Electric Cars in the Age of Trump

By · November 16, 2016

The launch of the electric car market in 2010 and its growth in the past six years, were made possible through robust government incentives and mandates. Few would argue that American consumers would have the same choice of about 25 EV and plug-in models—if not for the $7,500 consumer tax credit granted via the American Recovery and Reinvestment Act of 2009. Furthermore, the Environmental Protection Agency’s car efficiency rules—which in 2012 established 54.5 miles per gallon as the target for fleet averages by 2025—required the global auto industry to embrace plug-in cars. But any assumption that this support would last for the long-term was dashed last week with the election of Donald Trump.

Trump has repeatedly called climate change a hoax, promised to eliminate the EPA, and pledged support to the oil and gas industries. His appointment last week of Myron Ebell to lead the transition of the EPA indicates that Trump is serious about taking action. Ebell directs environmental policy at the Competitive Enterprise Institute, which denies the reality of man-made global warming and receives funding from the fossil-fuel industry.

These developments could spell the end of EV tax credits or, at the least, greatly reduces the chances they will be renewed when Tesla, General Motors, Nissan and Ford hit the 200,000-vehicle cap in the coming years. As a result, the net consumer price of an EV from these automakers could increase by $7,500—in a time when gas prices are low and the economics for buying an EV are not yet widely established. The upcoming so-called affordable 200-plus mile electric cars—the Chevy Bolt and Tesla Model 3—will hit the market during this uncertain period.

Two Steps Forward, One Big Step Back

It’s like rewinding the prospects for EVs back to 2012. That’s when GOP candidate Mitt Romney came out against support for EVs. His spokesperson said that any savings from President Obama’s efficiency policies “will be wiped out by having to pay thousands of dollars more upfront for unproven technology that consumers may not even want.”

Those days in 2012 were also when Donald Trump declared in a Fox News interview that clean energy was “garbage that doesn’t’ work.” Referring to government loans to electric car companies, he said, “We should not be backing a car company that comes up with a new concept for an electric car.” Yes, Fisker Automotive failed—but keep in mind that Tesla Motors might have also failed if it were not for the $465 million loan it received as part of a $25 billion advanced technology program that was, in fact, established under President George W. Bush. Tesla fully paid off that loan in May 2013.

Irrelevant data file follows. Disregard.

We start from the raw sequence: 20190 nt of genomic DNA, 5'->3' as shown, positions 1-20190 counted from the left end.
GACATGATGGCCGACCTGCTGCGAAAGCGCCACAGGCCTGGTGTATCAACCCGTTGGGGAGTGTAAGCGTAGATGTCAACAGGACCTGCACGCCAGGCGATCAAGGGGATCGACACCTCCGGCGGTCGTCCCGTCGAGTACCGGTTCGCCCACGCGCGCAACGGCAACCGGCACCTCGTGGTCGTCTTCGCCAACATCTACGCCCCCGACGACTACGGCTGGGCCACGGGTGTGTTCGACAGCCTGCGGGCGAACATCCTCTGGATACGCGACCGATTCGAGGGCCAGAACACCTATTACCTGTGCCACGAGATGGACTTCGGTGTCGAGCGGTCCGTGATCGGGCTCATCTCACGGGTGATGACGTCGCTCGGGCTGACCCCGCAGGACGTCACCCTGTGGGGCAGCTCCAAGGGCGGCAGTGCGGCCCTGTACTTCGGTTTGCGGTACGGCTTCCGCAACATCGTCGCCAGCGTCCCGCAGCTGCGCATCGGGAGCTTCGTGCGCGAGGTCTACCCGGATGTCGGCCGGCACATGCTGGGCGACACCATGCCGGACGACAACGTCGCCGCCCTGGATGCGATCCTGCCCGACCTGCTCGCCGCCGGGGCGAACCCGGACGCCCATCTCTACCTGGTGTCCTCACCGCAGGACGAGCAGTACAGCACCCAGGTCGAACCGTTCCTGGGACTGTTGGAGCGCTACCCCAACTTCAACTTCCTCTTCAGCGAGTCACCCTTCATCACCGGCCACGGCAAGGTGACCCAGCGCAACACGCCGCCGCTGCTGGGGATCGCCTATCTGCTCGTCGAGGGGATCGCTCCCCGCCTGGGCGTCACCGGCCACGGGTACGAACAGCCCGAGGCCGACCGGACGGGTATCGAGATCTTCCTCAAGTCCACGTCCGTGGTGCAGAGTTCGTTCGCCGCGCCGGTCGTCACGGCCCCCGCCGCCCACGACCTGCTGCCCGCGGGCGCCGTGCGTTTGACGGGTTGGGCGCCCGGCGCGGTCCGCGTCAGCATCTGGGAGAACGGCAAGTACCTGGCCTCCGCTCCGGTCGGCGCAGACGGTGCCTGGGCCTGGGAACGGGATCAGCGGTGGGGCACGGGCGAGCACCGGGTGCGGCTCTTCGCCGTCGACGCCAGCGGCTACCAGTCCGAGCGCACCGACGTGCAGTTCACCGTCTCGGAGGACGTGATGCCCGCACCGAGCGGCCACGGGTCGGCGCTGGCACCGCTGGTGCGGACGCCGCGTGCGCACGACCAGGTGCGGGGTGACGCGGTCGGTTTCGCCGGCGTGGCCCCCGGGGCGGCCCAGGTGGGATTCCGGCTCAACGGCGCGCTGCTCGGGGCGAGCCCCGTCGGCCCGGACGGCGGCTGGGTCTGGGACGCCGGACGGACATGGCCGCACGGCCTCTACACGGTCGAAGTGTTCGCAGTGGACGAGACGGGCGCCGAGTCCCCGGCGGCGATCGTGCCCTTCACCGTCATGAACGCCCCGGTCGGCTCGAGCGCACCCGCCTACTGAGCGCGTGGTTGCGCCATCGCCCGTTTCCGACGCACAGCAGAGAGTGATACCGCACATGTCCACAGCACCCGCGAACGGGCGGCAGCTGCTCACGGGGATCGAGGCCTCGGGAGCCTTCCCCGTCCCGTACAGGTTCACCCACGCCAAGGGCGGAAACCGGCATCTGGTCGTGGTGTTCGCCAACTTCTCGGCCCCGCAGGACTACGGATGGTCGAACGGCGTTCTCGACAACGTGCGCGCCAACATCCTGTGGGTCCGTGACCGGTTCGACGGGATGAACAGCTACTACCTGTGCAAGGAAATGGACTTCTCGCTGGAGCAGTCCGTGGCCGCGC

Some could argue that California’s zero-emissions mandate—and tough standards that remain firm in Europe and Japan—will ensure that EV technology stays on track. However, once federal efficiency rules are relaxed, it will send a signal to the auto industry that it should fight against any government requirements for higher efficiency and vehicle electrification.

A Battle Ahead

Just two days after Trump’s election, automakers already started lobbying to weaken the efficiency requirements. The Alliance of Automobile Manufacturers, representing almost every major automaker, sent a letter sent to Trump’s transition team, claiming that zero-emission cars can’t be produced at a competitive price. It used its tired old argument. “Well-meaning regulatory action risks increasing compliance costs to the point that additional safety and fuel-efficiency technologies put new vehicles out of financial reach of the average new car purchaser,” wrote Mitch Bainwol, the Alliance’s chief.

The removal of incentives and standards for electric cars could be especially bad for Tesla—setting up a battle of billionaire titans: President Donald Trump versus Tesla CEO Elon Musk. (California Governor Jerry Brown will be in Musk’s camp).

Regardless of the outcome of that clash, we will soon enter a new era for plug-in cars: one in which mass-market long-range electric cars finally reach the market—but in a time when the federal government no longer believes those low- and zero-emission cars are important.

Automakers, consumers, and EV advocates will need to recalibrate. Automakers could downshift on their investment in EV research while reducing production of ultra-efficient cars to a minimal level. The race for the electric car—and the mitigation of vehicle emissions—is about to hit a speed bump.

New to EVs? Start here

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